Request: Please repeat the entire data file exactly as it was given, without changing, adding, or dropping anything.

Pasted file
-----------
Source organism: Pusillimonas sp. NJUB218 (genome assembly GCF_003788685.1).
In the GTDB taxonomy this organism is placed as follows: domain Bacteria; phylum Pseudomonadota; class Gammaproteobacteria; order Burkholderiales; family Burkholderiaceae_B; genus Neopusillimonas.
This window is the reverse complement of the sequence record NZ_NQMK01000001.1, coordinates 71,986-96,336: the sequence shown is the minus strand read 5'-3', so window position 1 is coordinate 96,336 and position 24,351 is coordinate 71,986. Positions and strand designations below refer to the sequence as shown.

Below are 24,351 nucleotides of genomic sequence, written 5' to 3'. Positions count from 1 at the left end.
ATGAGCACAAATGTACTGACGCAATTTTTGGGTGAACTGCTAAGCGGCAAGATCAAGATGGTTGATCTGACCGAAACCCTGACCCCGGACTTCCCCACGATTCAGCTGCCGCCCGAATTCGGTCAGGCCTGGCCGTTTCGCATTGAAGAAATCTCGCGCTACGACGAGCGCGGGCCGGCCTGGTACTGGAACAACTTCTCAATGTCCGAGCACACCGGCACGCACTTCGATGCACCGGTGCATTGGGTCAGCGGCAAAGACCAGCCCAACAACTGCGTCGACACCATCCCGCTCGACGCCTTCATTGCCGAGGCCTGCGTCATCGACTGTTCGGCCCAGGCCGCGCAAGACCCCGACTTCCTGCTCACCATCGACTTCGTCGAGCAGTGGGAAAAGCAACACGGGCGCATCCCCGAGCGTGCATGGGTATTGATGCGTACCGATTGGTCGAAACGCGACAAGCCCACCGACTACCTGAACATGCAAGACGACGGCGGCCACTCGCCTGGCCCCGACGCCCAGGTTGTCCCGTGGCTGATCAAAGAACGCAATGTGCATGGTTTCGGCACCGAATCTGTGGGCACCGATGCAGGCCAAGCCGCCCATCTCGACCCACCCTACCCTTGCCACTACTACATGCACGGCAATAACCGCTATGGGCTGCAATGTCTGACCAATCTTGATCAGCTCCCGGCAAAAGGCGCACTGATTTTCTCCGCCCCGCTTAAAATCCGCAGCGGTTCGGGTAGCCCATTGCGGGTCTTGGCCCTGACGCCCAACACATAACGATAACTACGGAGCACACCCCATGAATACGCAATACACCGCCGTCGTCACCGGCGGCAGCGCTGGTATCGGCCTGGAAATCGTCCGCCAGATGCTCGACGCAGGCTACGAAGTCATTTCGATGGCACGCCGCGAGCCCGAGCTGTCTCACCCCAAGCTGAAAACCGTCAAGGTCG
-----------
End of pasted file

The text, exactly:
Source organism: Pusillimonas sp. NJUB218 (genome assembly GCF_003788685.1).
In the GTDB taxonomy this organism is placed as follows: domain Bacteria; phylum Pseudomonadota; class Gammaproteobacteria; order Burkholderiales; family Burkholderiaceae_B; genus Neopusillimonas.
This window is the reverse complement of the sequence record NZ_NQMK01000001.1, coordinates 71,986-96,336: the sequence shown is the minus strand read 5'-3', so window position 1 is coordinate 96,336 and position 24,351 is coordinate 71,986. Positions and strand designations below refer to the sequence as shown.

Below are 24,351 nucleotides of genomic sequence, written 5' to 3'. Positions count from 1 at the left end.
ATGAGCACAAATGTACTGACGCAATTTTTGGGTGAACTGCTAAGCGGCAAGATCAAGATGGTTGATCTGACCGAAACCCTGACCCCGGACTTCCCCACGATTCAGCTGCCGCCCGAATTCGGTCAGGCCTGGCCGTTTCGCATTGAAGAAATCTCGCGCTACGACGAGCGCGGGCCGGCCTGGTACTGGAACAACTTCTCAATGTCCGAGCACACCGGCACGCACTTCGATGCACCGGTGCATTGGGTCAGCGGCAAAGACCAGCCCAACAACTGCGTCGACACCATCCCGCTCGACGCCTTCATTGCCGAGGCCTGCGTCATCGACTGTTCGGCCCAGGCCGCGCAAGACCCCGACTTCCTGCTCACCATCGACTTCGTCGAGCAGTGGGAAAAGCAACACGGGCGCATCCCCGAGCGTGCATGGGTATTGATGCGTACCGATTGGTCGAAACGCGACAAGCCCACCGACTACCTGAACATGCAAGACGACGGCGGCCACTCGCCTGGCCCCGACGCCCAGGTTGTCCCGTGGCTGATCAAAGAACGCAATGTGCATGGTTTCGGCACCGAATCTGTGGGCACCGATGCAGGCCAAGCCGCCCATCTCGACCCACCCTACCCTTGCCACTACTACATGCACGGCAATAACCGCTATGGGCTGCAATGTCTGACCAATCTTGATCAGCTCCCGGCAAAAGGCGCACTGATTTTCTCCGCCCCGCTTAAAATCCGCAGCGGTTCGGGTAGCCCATTGCGGGTCTTGGCCCTGACGCCCAACACATAACGATAACTACGGAGCACACCCCATGAATACGCAATACACCGCCGTCGTCACCGGCGGCAGCGCTGGTATCGGCCTGGAAATCGTCCGCCAGATGCTCGACGCAGGCTACGAAGTCATTTCGATGGCACGCCGCGAGCCCGAGCTGTCTCACCCCAAGCTGAAAACCGTCAAGGTCG